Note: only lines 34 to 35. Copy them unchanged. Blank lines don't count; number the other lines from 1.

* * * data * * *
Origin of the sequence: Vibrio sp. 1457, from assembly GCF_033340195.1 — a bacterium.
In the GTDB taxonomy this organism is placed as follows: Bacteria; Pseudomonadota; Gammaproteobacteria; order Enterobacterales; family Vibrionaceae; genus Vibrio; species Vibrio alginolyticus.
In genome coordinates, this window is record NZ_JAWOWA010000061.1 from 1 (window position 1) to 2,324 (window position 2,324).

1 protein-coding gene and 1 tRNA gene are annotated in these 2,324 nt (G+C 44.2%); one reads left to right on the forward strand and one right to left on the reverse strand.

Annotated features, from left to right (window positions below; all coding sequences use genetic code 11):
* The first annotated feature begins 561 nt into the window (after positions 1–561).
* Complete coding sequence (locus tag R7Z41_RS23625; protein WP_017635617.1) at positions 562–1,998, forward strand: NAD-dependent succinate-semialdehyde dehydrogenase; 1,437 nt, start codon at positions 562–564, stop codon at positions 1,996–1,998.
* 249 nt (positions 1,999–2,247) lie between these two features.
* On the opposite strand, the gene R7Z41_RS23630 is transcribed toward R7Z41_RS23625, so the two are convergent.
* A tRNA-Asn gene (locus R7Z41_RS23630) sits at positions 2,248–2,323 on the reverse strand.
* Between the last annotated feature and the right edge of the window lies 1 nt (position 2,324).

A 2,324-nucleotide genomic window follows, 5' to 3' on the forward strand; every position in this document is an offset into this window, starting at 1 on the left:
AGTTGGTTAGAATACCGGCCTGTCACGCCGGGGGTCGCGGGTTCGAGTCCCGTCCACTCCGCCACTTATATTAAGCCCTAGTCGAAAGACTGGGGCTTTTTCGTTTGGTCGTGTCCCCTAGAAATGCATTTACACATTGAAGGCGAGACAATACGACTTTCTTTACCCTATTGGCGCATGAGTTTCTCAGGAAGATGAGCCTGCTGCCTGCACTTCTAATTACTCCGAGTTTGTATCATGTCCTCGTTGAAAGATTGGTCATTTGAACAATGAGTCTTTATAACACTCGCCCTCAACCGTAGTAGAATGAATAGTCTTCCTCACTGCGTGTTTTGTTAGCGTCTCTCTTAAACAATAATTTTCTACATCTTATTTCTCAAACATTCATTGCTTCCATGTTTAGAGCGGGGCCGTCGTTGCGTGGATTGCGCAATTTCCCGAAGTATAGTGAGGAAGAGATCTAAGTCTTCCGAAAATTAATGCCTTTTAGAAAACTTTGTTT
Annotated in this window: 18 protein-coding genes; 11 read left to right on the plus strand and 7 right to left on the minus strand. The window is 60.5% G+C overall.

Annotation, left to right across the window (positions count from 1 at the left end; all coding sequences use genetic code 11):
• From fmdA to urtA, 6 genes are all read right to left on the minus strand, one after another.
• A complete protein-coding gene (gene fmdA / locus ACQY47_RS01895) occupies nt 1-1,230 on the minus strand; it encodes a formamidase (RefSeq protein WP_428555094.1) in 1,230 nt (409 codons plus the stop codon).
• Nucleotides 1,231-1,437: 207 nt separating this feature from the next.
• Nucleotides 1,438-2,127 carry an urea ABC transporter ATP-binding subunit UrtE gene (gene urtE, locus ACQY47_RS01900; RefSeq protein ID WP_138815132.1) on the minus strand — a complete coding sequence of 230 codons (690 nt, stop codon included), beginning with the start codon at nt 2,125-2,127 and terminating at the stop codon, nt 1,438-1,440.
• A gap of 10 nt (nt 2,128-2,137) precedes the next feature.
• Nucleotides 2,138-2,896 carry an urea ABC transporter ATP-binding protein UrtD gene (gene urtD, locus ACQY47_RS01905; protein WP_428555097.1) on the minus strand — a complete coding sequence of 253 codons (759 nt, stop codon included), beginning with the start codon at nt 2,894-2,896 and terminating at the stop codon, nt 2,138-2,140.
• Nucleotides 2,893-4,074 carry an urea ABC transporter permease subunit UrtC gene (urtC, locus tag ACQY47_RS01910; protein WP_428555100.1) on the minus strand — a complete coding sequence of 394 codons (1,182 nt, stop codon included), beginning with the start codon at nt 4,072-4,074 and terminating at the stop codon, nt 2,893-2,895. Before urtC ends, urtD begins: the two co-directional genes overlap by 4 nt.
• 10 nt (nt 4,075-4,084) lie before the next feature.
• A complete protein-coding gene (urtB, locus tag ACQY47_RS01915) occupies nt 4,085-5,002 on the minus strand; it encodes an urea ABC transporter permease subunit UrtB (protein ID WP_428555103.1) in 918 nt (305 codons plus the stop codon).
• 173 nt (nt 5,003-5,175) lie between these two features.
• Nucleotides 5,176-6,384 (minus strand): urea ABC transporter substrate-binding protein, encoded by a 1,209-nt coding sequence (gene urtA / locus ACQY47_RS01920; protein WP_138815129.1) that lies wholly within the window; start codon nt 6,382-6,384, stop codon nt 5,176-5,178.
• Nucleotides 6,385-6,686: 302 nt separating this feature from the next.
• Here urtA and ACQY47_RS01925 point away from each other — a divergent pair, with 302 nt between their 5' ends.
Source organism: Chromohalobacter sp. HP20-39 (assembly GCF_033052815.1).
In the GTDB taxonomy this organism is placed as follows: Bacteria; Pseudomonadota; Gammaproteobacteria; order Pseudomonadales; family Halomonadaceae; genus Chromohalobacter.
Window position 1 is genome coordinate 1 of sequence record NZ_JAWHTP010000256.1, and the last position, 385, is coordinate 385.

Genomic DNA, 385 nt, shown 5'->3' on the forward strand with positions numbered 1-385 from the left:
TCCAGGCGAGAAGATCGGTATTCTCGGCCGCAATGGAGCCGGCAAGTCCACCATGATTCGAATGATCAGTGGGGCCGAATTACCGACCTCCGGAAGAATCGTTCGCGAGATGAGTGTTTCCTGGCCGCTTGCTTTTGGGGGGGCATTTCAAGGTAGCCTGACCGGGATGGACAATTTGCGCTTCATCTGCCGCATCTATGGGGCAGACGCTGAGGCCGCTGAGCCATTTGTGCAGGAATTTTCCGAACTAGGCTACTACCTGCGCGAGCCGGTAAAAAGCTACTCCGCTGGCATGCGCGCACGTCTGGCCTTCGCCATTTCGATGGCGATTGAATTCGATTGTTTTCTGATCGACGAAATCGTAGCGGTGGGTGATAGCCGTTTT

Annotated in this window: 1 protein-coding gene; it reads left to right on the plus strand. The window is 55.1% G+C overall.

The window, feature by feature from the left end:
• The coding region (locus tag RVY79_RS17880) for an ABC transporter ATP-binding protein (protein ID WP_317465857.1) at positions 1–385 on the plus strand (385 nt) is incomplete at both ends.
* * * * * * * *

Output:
Annotated in this window: 1 protein-coding gene; it reads left to right on the plus strand. The window is 55.1% G+C overall.

The window, feature by feature from the left end: